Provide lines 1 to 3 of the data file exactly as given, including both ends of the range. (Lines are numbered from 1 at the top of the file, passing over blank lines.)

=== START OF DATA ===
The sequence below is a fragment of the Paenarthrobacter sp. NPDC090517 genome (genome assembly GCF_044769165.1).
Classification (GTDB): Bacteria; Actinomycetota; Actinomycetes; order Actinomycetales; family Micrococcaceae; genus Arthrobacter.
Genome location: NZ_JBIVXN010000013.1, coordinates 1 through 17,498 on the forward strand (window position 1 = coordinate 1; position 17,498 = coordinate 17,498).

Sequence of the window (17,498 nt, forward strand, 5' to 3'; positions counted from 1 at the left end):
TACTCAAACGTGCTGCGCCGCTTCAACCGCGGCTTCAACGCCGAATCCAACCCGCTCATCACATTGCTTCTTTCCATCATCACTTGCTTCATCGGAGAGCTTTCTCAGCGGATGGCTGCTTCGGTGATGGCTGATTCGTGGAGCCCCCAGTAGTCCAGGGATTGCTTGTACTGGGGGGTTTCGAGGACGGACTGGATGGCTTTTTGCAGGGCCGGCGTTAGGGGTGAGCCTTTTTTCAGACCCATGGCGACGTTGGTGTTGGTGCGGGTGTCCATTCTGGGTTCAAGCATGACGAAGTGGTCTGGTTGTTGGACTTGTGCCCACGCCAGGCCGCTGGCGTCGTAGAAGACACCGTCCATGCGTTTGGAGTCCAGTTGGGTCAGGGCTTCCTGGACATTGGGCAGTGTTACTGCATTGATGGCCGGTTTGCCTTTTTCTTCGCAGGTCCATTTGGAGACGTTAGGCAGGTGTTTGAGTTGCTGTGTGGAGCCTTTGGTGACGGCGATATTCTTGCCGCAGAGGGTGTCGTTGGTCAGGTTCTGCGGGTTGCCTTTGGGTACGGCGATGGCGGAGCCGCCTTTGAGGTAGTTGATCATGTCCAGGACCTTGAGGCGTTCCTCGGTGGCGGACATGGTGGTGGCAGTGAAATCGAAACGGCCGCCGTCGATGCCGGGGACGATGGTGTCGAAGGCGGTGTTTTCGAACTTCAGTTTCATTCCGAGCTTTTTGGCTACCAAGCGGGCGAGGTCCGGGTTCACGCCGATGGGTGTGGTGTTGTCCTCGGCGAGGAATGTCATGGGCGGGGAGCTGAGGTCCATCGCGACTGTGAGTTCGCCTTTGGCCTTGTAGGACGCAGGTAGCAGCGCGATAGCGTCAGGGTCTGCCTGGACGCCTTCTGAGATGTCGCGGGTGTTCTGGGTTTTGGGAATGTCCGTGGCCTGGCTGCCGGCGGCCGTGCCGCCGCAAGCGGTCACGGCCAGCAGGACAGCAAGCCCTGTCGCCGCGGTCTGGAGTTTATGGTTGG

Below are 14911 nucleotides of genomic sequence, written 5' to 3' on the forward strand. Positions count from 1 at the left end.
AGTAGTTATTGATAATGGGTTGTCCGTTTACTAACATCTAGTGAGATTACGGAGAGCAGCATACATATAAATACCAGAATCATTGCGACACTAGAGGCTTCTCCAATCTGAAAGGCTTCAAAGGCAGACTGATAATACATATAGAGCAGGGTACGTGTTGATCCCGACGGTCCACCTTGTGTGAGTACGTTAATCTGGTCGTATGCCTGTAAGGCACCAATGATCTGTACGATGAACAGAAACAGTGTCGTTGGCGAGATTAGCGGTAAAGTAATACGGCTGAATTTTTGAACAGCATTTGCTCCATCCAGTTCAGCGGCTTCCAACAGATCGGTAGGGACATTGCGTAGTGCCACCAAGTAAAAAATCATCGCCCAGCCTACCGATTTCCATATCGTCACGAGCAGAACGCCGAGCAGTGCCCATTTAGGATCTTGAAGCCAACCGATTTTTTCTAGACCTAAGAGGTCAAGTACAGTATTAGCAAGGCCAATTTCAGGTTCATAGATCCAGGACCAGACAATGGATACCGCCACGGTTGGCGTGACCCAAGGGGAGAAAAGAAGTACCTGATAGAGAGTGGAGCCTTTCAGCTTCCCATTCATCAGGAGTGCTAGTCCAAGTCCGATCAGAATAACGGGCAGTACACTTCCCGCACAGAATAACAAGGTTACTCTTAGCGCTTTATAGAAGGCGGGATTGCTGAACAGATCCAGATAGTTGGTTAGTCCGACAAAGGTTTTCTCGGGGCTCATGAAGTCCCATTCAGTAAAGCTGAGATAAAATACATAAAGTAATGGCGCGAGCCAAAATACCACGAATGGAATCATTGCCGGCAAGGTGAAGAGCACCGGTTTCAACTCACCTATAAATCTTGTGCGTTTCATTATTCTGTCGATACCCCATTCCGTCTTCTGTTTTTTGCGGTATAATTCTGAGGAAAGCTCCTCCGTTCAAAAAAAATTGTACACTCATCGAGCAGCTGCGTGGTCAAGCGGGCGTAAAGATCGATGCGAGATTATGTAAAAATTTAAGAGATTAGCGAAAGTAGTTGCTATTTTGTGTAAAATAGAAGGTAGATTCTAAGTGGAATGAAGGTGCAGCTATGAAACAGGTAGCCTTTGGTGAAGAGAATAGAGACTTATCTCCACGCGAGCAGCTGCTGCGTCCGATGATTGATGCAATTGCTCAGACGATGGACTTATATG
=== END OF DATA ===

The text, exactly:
The sequence below is a fragment of the Paenarthrobacter sp. NPDC090517 genome (genome assembly GCF_044769165.1).
Classification (GTDB): Bacteria; Actinomycetota; Actinomycetes; order Actinomycetales; family Micrococcaceae; genus Arthrobacter.
Genome location: NZ_JBIVXN010000013.1, coordinates 1 through 17,498 on the forward strand (window position 1 = coordinate 1; position 17,498 = coordinate 17,498).